The debate in online education seems to be dominated at the moment by MOOCs – and the whole pro/anti debate. But there are other companies moving into the area with slightly different ideas and approaches – like Blikbook, a would-be ‘Quora for Higher Education’, profiled recently by The Next Web.
Blikbook aims to encourage ‘high quality student engagement ‘ via anonymous Q&A rooms and a recommendation algorithm that suggests topics of interest. I thought the sections on revenue were especially revealing:
BlikBook was born from the experiences of its founders while at university. They found that students asked questions to each other via long email chains and text messages – hardly an efficient way of sharing knowledge. The startup began by trying to create engagement around specific textbooks but found that students preferred to use it to share broader, course-related questions.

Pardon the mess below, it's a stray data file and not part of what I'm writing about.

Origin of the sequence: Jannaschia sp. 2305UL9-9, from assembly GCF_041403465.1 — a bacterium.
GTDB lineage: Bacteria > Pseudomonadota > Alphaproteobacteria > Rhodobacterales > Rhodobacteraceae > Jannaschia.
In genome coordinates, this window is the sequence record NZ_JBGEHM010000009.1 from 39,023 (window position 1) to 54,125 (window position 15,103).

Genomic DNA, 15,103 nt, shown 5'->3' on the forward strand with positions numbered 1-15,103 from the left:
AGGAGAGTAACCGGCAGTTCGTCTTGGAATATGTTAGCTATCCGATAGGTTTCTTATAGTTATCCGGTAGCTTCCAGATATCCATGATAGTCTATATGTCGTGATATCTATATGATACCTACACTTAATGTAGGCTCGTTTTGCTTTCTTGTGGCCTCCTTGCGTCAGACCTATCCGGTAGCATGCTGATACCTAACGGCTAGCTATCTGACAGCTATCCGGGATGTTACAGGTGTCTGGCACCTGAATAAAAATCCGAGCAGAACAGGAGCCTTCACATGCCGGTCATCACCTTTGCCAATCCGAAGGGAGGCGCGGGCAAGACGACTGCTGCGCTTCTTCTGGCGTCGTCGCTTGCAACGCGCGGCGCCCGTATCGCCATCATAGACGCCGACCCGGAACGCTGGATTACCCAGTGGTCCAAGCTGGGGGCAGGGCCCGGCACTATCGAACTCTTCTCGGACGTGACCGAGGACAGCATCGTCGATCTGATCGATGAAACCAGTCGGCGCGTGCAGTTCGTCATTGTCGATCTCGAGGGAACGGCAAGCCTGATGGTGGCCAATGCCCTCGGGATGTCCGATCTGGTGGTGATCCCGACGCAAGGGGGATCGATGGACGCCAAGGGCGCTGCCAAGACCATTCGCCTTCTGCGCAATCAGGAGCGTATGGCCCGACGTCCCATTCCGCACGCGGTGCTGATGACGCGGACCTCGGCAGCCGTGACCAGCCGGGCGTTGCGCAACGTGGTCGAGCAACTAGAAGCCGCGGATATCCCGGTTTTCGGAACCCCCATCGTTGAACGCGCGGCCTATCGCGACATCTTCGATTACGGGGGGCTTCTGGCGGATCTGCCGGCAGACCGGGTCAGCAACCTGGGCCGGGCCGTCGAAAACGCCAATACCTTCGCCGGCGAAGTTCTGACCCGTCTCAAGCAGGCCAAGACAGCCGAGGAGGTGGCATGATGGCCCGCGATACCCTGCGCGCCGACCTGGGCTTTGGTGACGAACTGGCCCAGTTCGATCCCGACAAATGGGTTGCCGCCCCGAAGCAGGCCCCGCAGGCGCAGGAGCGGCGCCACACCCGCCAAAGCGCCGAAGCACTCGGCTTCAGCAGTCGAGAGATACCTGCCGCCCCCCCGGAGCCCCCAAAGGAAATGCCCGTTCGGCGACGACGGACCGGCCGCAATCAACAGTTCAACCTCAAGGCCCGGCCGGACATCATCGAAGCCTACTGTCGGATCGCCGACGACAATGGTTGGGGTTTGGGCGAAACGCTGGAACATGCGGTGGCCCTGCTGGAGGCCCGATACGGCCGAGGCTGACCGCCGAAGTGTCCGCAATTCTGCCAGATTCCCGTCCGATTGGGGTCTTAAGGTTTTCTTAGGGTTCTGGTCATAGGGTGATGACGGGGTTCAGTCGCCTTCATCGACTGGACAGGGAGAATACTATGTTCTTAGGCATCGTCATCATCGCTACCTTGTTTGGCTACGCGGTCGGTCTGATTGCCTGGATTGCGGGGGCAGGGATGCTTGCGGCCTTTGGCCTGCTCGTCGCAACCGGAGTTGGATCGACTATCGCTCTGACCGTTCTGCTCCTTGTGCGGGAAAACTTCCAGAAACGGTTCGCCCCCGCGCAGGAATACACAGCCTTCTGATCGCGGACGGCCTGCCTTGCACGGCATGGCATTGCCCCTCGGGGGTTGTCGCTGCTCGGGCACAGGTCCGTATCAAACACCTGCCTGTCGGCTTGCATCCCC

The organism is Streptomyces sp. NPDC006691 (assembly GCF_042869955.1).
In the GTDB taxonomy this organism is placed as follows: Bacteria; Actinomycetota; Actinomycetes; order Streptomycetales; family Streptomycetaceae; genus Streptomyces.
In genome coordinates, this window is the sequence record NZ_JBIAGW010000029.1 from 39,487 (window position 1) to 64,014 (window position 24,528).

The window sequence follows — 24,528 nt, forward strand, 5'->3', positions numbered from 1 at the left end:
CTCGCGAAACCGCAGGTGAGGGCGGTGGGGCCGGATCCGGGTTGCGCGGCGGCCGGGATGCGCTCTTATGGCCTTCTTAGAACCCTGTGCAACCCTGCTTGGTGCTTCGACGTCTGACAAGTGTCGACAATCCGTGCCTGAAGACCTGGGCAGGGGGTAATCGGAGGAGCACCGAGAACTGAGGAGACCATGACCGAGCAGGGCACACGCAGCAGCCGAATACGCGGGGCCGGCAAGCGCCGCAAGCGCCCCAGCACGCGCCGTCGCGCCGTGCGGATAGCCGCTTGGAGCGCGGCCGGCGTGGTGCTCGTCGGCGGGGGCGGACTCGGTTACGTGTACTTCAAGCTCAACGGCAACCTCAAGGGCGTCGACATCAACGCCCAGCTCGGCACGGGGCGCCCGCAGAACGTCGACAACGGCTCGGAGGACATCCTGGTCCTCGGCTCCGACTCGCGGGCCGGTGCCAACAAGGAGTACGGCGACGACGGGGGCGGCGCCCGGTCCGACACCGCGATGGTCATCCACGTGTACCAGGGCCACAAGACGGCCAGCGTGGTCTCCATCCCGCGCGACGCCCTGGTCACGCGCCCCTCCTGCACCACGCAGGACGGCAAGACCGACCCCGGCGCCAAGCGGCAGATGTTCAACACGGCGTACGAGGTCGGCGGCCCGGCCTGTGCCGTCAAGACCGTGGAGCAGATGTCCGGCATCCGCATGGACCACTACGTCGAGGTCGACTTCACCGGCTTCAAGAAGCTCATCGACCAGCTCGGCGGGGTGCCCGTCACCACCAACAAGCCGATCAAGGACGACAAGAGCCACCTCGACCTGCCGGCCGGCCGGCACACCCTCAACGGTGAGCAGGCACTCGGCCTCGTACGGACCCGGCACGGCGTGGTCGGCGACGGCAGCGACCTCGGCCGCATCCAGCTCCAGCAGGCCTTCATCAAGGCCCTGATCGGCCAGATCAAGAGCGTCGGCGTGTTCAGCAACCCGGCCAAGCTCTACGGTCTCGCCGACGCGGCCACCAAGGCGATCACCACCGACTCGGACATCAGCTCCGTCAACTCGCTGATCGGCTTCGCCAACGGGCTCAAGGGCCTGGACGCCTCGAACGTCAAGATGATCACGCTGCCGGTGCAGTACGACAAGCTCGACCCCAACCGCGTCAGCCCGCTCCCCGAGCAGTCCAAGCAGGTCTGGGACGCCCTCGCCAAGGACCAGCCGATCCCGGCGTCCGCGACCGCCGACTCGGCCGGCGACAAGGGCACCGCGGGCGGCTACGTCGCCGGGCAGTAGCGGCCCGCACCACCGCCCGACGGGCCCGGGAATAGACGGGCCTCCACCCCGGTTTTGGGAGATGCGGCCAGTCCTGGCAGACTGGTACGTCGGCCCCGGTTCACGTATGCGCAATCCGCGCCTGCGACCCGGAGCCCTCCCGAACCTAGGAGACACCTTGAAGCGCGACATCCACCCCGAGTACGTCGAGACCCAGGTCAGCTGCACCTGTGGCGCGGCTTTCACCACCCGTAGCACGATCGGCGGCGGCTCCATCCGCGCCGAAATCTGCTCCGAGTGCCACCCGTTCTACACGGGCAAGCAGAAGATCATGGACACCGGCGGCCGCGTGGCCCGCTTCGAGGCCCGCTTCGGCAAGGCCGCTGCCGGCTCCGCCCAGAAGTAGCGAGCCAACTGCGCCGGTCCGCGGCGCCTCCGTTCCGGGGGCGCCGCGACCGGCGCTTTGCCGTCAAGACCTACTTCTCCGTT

Monetization is currently by way of affiliate links to textbooks, but BlikBook sees its real potential for revenue in the analytics it can provide to lecturers about how well students are engaging with their courses. This data, Tan says, can provide valuable insight into how well students will perform and how they may rate the course when it comes to filling in satisfaction surveys – an increasingly important factor when it comes to attracting future enrolments. The startup is currently trialling analytics features with a small group of universities.
I wonder if we’re going to see a lot more companies like this.